Today, the Georgia Supreme Court issued a ruling that will help secure the freedom of students and their parents to choose the schools that are right for them. At stake in Gaddy v. Georgia Department of Revenue was the state’s immensely popular tax credit scholarship program, which enables people to earn tax credits in exchange for making donations to private school choice charities. The charities in turn award scholarships to students, whose parents may use them towards tuition and fees of the private school of their choosing, including religious schools.
Some people don’t want parents to have that autonomy, and fight strenuously to maintain the traditional public school system where a child’s school is determined not by their educational needs, but by their home address. A group of anti-school choice activists challenged Georgia’s program, asserting, among other things, that it violated the Establishment Clause of the Georgia Constitution, which prohibits the direct or indirect use of public funds in aid of religious institutions.
This challenge failed for one simple reason: the tax credit scholarship program never uses public funds. Money is voluntarily donated by private individuals to private organizations. It is then issued to students, whose parents decide where the money is spent. The government isn’t involved in the process. And even though people receive credits against their tax liability, that is simply money that never enters the public coffers in the first place. So because public funds are never involved, the program does not implicate the Establishment Clause.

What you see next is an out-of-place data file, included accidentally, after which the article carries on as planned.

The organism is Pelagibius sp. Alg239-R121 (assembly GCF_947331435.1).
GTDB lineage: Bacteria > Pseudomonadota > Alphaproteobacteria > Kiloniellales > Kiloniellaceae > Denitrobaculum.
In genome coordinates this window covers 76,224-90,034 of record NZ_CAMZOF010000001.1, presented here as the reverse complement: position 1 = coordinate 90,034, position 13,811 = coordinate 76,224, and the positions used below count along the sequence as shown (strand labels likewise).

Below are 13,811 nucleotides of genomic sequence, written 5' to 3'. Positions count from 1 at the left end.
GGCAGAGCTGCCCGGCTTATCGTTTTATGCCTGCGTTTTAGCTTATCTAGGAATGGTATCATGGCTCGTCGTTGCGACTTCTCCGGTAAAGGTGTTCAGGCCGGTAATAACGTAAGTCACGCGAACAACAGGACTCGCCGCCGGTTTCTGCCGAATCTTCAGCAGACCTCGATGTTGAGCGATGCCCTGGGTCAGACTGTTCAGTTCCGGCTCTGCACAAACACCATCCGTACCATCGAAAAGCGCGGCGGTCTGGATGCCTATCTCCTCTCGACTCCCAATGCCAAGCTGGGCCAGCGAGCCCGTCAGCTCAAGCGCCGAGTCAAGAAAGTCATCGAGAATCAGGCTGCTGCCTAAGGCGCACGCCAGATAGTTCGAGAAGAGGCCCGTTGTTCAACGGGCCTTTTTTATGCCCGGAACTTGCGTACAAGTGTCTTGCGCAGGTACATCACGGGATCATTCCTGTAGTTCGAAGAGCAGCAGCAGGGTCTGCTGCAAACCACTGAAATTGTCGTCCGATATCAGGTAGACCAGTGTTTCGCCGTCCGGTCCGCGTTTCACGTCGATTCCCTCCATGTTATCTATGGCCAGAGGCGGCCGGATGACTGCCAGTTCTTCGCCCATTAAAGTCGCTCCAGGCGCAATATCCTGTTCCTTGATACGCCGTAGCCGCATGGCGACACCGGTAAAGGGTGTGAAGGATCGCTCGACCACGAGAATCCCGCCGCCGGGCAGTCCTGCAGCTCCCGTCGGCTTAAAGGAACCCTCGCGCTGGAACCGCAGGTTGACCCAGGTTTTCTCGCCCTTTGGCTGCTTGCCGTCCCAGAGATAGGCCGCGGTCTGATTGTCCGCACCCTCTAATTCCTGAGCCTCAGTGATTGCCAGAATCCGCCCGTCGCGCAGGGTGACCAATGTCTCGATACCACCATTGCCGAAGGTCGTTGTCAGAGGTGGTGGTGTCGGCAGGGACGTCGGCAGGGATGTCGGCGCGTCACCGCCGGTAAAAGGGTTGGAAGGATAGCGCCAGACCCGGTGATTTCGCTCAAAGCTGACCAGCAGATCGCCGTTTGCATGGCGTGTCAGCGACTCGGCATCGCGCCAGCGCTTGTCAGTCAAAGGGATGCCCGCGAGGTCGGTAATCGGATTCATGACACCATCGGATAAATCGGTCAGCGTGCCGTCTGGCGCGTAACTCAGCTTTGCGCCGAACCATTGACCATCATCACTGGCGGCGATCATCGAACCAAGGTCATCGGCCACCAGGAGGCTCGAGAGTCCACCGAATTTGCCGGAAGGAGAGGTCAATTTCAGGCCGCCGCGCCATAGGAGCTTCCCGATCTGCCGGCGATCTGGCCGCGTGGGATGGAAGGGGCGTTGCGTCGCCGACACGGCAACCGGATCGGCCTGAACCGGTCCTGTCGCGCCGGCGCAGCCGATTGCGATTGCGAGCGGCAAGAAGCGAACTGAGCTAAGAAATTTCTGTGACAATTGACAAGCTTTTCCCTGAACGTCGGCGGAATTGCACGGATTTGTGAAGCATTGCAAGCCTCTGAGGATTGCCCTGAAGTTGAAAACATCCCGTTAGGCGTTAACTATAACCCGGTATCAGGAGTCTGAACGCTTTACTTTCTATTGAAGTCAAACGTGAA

The lack of public funds in the scholarship program is also why the Court held that the activists didn’t even have legal standing to challenge the program in the first place. A taxpayer cannot claim any injury if the program they are challenging does not appropriate public funds.
This is a victory for good sense and sound public policy. As we argued in our friend of the court brief, if the Court had ruled that the program used public funds, that could open up other tax benefits—like tax deductions for contributions to religious organizations—to constitutional scrutiny.
Most importantly, school choice programs like this empower families to have control over their children’s educational future. This inspires greater parental involvement in all aspects of schooling. Research shows that school choice improves educational outcomes, in terms of test scores and graduation rates, and it even saves taxpayers money. Georgia joins a growing number of states where school choice programs provide these many benefits.
Congratulations to our friends at the Institute for Justice, which helped defend the scholarship program on behalf of four Georgia families. Also, thanks to Georgia attorney Jay Wall, who aided PLF in the filing of our amicus brief in the Georgia Supreme Court.